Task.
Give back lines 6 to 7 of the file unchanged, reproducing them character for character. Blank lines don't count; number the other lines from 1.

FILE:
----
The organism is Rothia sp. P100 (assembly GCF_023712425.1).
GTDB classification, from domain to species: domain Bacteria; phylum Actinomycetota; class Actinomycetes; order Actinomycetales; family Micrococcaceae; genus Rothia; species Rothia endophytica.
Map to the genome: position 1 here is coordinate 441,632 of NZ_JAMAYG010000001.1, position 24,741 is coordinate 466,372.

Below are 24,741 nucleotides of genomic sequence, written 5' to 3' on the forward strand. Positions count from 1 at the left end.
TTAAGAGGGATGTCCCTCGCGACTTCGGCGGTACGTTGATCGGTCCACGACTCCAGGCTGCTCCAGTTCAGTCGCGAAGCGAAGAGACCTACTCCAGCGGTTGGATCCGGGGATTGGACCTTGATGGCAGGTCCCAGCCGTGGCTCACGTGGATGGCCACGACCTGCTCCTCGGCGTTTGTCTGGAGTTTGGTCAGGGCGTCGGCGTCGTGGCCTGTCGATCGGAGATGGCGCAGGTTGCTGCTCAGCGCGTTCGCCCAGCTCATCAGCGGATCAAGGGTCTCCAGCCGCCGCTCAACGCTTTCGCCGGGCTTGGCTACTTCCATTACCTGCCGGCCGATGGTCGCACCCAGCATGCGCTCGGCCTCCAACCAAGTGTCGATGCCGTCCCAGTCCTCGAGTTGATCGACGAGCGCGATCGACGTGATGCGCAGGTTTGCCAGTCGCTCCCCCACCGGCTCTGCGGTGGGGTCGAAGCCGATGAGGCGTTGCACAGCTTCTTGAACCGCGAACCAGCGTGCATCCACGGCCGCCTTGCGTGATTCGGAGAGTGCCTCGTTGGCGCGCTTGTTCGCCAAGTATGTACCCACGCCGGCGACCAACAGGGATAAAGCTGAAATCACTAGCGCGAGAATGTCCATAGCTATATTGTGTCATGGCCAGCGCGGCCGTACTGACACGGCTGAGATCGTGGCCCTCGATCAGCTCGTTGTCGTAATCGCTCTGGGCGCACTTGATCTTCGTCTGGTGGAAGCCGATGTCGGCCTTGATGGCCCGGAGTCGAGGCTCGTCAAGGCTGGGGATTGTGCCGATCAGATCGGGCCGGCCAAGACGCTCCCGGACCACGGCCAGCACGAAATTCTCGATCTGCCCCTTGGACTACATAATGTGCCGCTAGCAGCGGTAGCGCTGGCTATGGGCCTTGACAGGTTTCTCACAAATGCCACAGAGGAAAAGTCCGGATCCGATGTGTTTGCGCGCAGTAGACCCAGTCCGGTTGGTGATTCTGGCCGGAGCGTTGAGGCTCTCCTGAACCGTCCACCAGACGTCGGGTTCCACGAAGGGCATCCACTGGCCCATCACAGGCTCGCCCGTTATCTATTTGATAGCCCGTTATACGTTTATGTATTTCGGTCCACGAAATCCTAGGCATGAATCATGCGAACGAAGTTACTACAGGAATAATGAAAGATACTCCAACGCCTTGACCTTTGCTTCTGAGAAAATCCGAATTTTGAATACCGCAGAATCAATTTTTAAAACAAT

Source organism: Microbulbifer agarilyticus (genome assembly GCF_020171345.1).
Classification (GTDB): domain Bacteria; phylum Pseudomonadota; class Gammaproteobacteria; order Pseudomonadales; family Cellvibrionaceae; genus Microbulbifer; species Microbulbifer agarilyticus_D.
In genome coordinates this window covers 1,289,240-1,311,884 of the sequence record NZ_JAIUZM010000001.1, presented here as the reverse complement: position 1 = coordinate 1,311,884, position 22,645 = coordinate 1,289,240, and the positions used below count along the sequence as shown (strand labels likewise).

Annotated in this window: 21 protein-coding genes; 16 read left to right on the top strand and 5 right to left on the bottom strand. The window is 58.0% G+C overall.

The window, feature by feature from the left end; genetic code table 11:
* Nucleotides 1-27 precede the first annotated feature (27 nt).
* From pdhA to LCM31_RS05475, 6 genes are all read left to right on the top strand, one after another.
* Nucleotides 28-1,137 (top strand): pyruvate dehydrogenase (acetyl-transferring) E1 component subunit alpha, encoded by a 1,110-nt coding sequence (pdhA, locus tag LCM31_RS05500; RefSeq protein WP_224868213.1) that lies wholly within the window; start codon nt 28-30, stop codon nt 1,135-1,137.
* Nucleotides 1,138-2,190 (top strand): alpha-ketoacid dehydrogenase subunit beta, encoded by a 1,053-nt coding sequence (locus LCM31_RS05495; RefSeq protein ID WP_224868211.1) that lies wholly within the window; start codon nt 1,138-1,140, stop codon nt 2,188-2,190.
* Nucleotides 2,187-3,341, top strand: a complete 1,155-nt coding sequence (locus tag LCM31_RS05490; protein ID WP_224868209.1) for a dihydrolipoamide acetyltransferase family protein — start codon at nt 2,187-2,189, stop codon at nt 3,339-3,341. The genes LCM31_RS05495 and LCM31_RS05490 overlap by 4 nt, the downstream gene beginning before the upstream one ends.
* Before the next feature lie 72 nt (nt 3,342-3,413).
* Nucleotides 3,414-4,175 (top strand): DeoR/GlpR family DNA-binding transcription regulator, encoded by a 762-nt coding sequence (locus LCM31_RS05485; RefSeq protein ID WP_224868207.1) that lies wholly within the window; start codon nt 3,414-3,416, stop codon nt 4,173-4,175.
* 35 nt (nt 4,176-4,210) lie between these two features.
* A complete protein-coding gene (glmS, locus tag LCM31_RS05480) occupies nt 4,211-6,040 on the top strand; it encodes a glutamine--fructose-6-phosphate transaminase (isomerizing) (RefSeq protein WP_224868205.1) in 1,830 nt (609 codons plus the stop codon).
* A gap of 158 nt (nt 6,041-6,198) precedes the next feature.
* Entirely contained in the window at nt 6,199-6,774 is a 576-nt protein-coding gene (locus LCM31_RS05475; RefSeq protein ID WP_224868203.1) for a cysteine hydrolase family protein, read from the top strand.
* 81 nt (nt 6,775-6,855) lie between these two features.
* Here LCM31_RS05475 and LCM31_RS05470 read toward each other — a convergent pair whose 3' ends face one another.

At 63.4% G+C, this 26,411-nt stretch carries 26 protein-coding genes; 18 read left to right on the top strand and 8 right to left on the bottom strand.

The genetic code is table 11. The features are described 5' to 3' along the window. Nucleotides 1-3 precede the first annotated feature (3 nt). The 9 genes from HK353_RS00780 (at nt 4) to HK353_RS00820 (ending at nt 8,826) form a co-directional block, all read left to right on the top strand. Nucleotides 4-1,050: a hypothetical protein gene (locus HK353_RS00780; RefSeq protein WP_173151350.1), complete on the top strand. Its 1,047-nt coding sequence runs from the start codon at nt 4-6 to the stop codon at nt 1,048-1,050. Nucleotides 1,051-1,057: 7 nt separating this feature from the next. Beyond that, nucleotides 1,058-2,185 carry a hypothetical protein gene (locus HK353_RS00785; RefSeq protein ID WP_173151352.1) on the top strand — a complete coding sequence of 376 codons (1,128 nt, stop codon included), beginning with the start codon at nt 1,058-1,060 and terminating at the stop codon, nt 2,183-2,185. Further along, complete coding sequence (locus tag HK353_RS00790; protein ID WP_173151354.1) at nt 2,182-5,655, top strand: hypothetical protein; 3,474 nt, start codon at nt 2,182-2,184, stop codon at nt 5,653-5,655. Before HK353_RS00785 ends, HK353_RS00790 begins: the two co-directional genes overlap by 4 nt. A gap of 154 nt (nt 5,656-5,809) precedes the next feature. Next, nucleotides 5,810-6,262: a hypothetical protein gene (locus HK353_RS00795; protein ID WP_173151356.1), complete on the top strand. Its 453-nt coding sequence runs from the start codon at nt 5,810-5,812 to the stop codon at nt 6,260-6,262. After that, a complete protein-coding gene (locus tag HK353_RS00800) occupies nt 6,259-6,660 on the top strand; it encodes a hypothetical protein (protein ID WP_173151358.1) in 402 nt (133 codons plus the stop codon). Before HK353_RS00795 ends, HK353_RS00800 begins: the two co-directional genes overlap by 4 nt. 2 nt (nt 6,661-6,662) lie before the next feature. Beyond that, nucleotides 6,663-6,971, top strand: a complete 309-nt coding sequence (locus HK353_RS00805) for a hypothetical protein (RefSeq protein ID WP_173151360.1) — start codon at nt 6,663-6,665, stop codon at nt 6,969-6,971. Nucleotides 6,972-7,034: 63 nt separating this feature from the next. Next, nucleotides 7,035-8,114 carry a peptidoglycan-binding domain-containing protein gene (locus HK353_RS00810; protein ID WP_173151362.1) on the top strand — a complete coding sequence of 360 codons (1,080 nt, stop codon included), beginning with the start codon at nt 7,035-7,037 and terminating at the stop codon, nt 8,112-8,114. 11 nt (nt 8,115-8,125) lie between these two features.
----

Source organism: Microbulbifer agarilyticus (genome assembly GCF_020171345.1).
Classification (GTDB): domain Bacteria; phylum Pseudomonadota; class Gammaproteobacteria; order Pseudomonadales; family Cellvibrionaceae; genus Microbulbifer; species Microbulbifer agarilyticus_D.